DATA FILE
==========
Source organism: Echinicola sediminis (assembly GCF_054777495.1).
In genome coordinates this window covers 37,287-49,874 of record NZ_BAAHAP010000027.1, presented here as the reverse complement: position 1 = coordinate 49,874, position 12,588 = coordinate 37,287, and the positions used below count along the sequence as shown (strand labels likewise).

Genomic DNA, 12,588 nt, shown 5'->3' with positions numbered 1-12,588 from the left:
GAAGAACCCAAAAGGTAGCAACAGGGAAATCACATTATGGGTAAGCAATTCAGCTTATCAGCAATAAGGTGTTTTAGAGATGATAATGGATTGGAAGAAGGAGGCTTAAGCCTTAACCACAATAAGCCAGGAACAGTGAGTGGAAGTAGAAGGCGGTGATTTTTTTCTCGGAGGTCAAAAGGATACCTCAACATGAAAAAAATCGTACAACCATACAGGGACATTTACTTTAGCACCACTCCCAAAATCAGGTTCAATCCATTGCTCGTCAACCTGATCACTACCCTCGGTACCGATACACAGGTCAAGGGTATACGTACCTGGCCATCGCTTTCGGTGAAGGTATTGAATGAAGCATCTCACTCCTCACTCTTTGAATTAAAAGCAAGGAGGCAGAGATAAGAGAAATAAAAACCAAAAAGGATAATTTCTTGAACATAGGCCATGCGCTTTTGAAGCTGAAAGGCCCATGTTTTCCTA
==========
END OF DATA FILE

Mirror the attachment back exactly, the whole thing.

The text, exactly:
Source organism: Echinicola sediminis (assembly GCF_054777495.1).
In genome coordinates this window covers 37,287-49,874 of record NZ_BAAHAP010000027.1, presented here as the reverse complement: position 1 = coordinate 49,874, position 12,588 = coordinate 37,287, and the positions used below count along the sequence as shown (strand labels likewise).

Genomic DNA, 12,588 nt, shown 5'->3' with positions numbered 1-12,588 from the left:
GAAGAACCCAAAAGGTAGCAACAGGGAAATCACATTATGGGTAAGCAATTCAGCTTATCAGCAATAAGGTGTTTTAGAGATGATAATGGATTGGAAGAAGGAGGCTTAAGCCTTAACCACAATAAGCCAGGAACAGTGAGTGGAAGTAGAAGGCGGTGATTTTTTTCTCGGAGGTCAAAAGGATACCTCAACATGAAAAAAATCGTACAACCATACAGGGACATTTACTTTAGCACCACTCCCAAAATCAGGTTCAATCCATTGCTCGTCAACCTGATCACTACCCTCGGTACCGATACACAGGTCAAGGGTATACGTACCTGGCCATCGCTTTCGGTGAAGGTATTGAATGAAGCATCTCACTCCTCACTCTTTGAATTAAAAGCAAGGAGGCAGAGATAAGAGAAATAAAAACCAAAAAGGATAATTTCTTGAACATAGGCCATGCGCTTTTGAAGCTGAAAGGCCCATGTTTTCCTA